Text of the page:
This is my yearly ritual. For me the festive season doesn’t officially begin until 108 suns have been completed, preferably in the company of others who observe this tradition. It is my Christmas prayer. Love, gratitude, hope, joy and more are all expressed in a celebration of the gift of this physical life through the inspiration filled movements of each salutation.

I have done many Yoga Malas in my life and no two have been the same. It is as varied as the person leading the flow. However, some things stay the same:
- Celebrants come together in the spirit of satsang (sat = true, sanga = company) or of like mind.
- Each individual reflects on the year that has passed and their intention for the year to come.
- Respecting one’s own needs, adaptations are made and one rests when necessary.
- The process begins and ends with a unifying chant (OM being the most common).
- A lengthy savasana (relaxation) is enjoyed at the conclusion of the rounds at which time one spontaneously descends into effortless, quiet, stillness

On Dec 20th as I write my intentions I’m reflecting on my visit with my *Mom. As I witness her fall into the decline of dementia I feel I’m drifting away with her; she seems such a familiar part of me. And after spending time with her, anxiety about what awaits me as I age escalates. So I must detach, let her go and make a conscious effort to re-attach myself to, and become immersed in, the demands of daily waking reality when I leave. Some days this isn’t so easy and this is one of them.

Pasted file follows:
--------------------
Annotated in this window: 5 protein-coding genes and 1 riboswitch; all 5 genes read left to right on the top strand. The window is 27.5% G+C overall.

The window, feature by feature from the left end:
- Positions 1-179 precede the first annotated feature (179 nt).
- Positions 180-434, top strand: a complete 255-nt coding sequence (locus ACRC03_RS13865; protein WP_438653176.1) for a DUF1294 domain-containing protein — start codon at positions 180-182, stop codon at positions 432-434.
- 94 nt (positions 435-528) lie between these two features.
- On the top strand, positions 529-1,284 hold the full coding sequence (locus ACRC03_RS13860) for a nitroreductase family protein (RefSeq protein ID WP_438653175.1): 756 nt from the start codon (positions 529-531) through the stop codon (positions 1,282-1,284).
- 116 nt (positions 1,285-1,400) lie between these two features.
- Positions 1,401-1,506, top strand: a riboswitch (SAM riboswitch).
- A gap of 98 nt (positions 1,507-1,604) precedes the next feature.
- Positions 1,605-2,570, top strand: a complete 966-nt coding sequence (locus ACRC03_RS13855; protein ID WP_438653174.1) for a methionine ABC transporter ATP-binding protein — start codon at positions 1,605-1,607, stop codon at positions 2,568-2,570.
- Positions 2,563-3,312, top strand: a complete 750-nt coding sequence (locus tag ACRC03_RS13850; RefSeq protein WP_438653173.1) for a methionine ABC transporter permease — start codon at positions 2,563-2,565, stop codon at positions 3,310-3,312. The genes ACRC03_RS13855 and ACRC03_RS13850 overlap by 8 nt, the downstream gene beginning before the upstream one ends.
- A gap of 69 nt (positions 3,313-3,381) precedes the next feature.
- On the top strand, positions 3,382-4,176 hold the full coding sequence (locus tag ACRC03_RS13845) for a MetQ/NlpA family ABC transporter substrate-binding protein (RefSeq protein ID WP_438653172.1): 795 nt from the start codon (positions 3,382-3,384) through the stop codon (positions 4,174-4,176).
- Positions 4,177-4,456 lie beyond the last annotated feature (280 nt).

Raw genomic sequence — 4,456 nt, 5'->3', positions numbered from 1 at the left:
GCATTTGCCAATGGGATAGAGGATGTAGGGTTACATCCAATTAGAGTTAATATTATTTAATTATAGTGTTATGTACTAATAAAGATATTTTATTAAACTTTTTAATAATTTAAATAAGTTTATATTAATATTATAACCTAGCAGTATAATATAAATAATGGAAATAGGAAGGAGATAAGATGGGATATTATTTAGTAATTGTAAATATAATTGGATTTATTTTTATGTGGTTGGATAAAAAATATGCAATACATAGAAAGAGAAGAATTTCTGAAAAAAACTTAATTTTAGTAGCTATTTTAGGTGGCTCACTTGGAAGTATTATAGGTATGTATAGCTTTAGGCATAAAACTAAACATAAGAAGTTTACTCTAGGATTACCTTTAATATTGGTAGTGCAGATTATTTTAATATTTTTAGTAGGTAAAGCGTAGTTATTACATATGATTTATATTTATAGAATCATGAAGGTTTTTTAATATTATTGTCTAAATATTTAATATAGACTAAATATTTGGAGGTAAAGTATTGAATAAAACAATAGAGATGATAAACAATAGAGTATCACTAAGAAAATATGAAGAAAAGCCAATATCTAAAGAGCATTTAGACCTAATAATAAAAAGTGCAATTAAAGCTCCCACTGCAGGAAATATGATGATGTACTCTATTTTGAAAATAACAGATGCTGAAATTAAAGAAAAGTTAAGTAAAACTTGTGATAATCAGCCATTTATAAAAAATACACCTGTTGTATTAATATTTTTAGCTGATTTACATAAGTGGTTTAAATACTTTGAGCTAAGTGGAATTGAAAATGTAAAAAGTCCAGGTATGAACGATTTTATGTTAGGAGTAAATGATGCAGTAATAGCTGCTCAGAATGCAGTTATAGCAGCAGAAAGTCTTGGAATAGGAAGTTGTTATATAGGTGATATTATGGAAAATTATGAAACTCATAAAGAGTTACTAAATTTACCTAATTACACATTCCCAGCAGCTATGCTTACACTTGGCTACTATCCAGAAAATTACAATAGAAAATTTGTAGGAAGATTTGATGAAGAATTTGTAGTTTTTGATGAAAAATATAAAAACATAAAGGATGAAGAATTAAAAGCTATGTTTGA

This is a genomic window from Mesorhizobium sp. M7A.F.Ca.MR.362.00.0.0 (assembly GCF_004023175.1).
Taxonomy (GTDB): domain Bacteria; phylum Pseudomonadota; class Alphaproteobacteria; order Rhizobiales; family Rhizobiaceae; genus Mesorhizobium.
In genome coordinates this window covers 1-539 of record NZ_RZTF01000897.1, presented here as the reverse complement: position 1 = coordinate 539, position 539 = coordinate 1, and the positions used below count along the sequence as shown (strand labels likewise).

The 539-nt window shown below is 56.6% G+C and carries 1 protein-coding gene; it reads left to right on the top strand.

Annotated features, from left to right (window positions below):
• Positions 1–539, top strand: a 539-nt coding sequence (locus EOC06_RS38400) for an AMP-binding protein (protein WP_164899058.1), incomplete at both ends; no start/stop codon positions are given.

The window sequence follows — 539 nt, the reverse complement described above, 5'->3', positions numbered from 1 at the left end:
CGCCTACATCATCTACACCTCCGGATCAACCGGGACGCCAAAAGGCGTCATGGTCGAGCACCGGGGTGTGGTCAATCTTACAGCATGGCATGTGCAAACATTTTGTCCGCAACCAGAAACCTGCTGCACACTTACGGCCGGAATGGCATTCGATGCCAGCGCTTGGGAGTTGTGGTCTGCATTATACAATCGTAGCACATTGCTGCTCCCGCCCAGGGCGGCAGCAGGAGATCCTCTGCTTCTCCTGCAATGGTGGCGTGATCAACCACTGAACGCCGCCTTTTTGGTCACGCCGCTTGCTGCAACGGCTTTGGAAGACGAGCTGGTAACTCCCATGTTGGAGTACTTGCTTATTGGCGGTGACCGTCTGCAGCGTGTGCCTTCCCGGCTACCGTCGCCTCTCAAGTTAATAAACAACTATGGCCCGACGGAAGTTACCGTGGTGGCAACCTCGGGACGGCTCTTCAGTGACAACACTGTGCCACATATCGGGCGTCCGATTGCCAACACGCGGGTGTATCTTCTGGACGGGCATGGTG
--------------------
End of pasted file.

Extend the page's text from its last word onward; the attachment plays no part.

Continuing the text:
At De La Sol yoga studio where this yoga mala is taking place, Katie has decided that each of us will participate by announcing at intervals of 5’s how many salutations have been completed as we move through all 108. So, for example, when we finish the 5th sun the first person to her right will announce, “That’s 5”. When we reach 10 the person to that person’s right will declare “that’s 10” and so on around the circle. Thus I am the holder of numbers 20 and 95.

We begin to move to the beat of a drum on CD.

Now, the amazing thing is that it was more difficult for me to keep track of #20 than #95. Most often yoga mala is done to a rhythmic beat of drums or music; sometimes we move in silence to the sound of our own unified breaths but never before have I been asked to keep track of the repetitions.